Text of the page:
Admissions Director Sharla Adam has a true passion for ASU and is one of the prime forces behind the university’s dramatically increasing enrollment.
For her role in ASU’s record fall 2016 enrollment and her leadership in implementing an off-site dual credit program that was a direct contributor to it, Adam recently received the 2016-17 Chancellor’s Colonel Rowan Award for Execution. The award annually recognizes an ASU staff member who has gone above and beyond the call of duty.
“It’s such an honor to be recognized by your peers and administration,” Adam said. “When you look at the list of people nominated with you, you go, ‘I shouldn’t even be on here.’ It was very humbling and an honor just to be nominated.”
“I don’t feel like I deserve it,” she continued. “I know what it takes from all of us to get it done, and the success we’ve seen is because everyone has truly pitched in and made this a great place to be.”
ASU has been the place for Adam to be almost continuously since she was a teenager. A 1983 ASU graduate, she was an Angelette and cheerleader as a student. After earning her master’s from Texas Tech University, she led the forensics teams and taught basic communication courses for nine years in the ASU Communication and Mass Media Department.
Seeking to expand her horizons, Adam then took a short break from ASU to serve as director of the Children’s Miracle Network at San Angelo’s Shannon Medical Center, where her passion for marketing and recruiting really took form. She returned to ASU almost four years ago.
“A year after leaving CMN I knew I needed a new challenge,” Adam said. “I thought of some opportunities that might be available at ASU and wanted to come home again. You don’t often get the chance to come home again, and it worked out well.”
“I know everybody is going to have a different kind of experience when they come and step on campus. They don’t have to have my experience, but when they walk off, I want every single person to be able to say, ‘That was incredible!’”
Just how well it has worked out is epitomized by ASU’s record fall 2016 enrollment of 9,581 students that included the largest freshman class ever at 1,583. The off-site dual credit program now boasts more than 2,300 students.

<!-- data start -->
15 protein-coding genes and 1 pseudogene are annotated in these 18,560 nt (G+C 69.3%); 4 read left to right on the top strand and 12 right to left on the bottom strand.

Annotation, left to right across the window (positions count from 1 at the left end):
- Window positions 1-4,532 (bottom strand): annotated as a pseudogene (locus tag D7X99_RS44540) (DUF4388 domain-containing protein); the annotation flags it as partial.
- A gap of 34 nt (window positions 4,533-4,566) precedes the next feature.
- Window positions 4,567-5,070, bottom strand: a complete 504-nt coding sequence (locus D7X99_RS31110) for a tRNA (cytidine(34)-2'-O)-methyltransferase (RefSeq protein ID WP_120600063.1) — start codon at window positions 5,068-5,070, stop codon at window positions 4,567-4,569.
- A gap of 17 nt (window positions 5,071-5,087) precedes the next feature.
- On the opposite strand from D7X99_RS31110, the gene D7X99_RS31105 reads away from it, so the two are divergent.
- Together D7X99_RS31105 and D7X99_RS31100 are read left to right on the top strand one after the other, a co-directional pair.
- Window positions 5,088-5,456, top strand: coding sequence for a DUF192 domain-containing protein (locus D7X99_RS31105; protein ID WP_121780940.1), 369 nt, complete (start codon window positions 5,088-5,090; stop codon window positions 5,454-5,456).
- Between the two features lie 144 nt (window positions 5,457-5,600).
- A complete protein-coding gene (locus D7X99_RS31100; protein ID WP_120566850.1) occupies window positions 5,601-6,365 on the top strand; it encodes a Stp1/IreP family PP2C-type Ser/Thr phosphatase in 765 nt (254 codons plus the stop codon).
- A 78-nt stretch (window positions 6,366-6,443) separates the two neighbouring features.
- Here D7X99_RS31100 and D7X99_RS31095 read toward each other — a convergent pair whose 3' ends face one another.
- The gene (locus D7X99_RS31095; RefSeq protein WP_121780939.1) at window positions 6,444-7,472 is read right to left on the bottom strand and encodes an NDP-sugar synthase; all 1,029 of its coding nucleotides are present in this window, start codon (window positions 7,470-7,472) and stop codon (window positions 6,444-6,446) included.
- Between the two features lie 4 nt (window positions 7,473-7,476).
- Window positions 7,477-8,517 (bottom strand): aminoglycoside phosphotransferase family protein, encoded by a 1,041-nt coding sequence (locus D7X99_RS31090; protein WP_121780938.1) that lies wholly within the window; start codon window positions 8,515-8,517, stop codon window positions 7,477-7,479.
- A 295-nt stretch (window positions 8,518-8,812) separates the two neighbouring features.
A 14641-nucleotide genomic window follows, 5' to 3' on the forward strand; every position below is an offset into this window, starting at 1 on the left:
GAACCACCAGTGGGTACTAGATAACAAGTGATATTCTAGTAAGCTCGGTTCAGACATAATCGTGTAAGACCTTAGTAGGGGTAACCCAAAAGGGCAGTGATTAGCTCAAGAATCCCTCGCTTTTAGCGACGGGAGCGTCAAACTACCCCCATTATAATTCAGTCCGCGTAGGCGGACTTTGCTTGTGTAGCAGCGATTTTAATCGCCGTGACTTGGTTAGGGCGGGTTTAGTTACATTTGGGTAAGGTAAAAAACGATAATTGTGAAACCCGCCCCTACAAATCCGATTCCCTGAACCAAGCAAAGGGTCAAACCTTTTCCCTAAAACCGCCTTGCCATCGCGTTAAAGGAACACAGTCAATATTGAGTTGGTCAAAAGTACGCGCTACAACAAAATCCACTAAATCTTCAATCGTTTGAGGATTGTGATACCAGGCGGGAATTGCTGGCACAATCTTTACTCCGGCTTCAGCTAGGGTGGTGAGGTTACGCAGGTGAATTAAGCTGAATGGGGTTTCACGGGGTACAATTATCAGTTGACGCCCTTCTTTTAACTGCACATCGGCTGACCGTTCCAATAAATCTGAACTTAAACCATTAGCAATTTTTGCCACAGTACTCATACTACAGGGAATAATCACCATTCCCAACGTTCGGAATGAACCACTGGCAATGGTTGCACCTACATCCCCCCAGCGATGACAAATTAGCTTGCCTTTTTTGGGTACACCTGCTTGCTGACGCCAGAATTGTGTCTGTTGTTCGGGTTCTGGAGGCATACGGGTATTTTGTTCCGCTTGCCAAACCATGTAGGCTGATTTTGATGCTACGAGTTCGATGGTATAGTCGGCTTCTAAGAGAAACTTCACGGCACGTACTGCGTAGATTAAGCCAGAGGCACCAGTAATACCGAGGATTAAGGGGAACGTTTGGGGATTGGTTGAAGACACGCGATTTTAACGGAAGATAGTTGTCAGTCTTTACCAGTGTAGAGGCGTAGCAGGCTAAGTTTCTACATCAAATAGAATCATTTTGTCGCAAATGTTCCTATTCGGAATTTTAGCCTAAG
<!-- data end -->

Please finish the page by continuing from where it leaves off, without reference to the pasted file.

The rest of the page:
But rather than taking all the credit, Adam is quick to deflect.
“I think Dr. May, when he came on board as president, set in motion this idea of the Ram Family,” Adam said. “There were components of it when I was in school here and when I taught here, but it has profoundly increased with him being president. I think the record growth in enrollment is a function of that culture.”
“Everyone across campus has bought into truly focusing on the students,” she added, “and because of that, there’s a buzz that’s happening – more excitement. I’m just a tiny piece in the big picture of what is ASU.”
Also getting kudos from Adam are the staff in the Office of Admissions and Office of Enrollment Management, including the admissions counselors who logged nearly 35,000 miles on the recruitment trail last fall.
“I am grateful to have a team that is inspired to truly help students,” Adam said. “They’re as passionate about ASU and our students as I am, and that makes it really easy to be in the position that I’m in.”
“It’s our job and privilege to share the successes that everyone has on campus with prospective students,” she added. “It’s so easy to talk about Angelo State and all we have to offer because we have so many good things happening – faculty accomplishments, student successes, fantastic facilities and dominant athletic programs. We want to take new students and bring them into our Ram Family, help them succeed and get them started on their next adventure.”
Looking ahead, Adam is working to continue the enrollment growth by targeting prospective students through new video and mobile initiatives. And one thing is guaranteed, her enthusiasm and love for ASU will continue to shine through to prospective new members of the Ram Family.
“I love this place,” Adam said. “I know everybody is going to have a different kind of experience when they come and step on campus. They don’t have to have my experience, but when they walk off, I want every single person to be able to say, ‘That was incredible!’”